‘If you take that basic starting point, Cornwall is exactly the same. The position for Cornwall is that it is specifically a Celtic area.’
Prime Minister David Cameron, whose daughter Florence was born in the county while the Cameron family were on holiday in 2010, said Cornwall had a ‘very special place in my heart’.
Florence was born during a family holiday in August 2010, and was given the middle name Endellion in honour of the village of St Endellion near where the Camerons were staying in Cornwall.
Mr Cameron told BBC Radio Cornwall: ‘I am very proud of the fact that she was born in Cornwall, very proud of the fact that she carries the name Endellion - a church which means a lot to me.
‘I've been to a wedding of one of my best friends there and very sadly buried another of my friends there. Cornwall has a very special place in my heart.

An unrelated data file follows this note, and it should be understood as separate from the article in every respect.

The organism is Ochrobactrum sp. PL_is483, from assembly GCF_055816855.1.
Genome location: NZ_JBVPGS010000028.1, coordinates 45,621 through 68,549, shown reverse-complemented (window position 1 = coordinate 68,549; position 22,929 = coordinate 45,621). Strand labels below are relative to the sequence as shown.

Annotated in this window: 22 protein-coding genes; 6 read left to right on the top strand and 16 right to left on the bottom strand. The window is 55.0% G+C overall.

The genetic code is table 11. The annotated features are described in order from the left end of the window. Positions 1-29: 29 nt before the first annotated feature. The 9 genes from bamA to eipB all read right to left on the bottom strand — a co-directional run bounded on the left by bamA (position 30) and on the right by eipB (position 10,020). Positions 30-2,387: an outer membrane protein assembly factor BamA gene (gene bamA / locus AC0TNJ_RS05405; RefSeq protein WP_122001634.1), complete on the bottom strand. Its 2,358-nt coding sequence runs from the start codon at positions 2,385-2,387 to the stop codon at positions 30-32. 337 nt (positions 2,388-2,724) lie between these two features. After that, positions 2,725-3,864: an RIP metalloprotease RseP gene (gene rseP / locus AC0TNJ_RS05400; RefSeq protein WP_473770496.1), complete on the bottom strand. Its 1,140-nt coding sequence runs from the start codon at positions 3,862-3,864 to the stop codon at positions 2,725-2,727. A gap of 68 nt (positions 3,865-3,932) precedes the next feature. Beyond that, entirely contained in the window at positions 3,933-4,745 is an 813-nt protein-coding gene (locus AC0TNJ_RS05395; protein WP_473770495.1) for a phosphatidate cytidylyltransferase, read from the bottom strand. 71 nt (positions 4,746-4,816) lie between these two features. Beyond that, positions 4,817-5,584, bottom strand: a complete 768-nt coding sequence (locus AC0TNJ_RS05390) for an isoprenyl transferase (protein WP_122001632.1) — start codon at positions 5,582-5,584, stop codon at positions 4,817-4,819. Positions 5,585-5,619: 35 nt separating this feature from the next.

‘I love it when we go down to Cornwall now and Florence is there. Some shopkeepers single her out for special attention and say “well I want to talk to the Cornish one first”. So she gets the pasty before anybody else.’
Communities Minister Stephen Williams added: ‘This is a great day for the people of Cornwall who have long campaigned for the distinctiveness and identity of the Cornish people to be recognized officially.
‘The Cornish and Welsh are the oldest peoples on this island and as a proud Welshman I look forward to seeing Saint Piran's Flag flying with extra Celtic pride on March 5 next year.’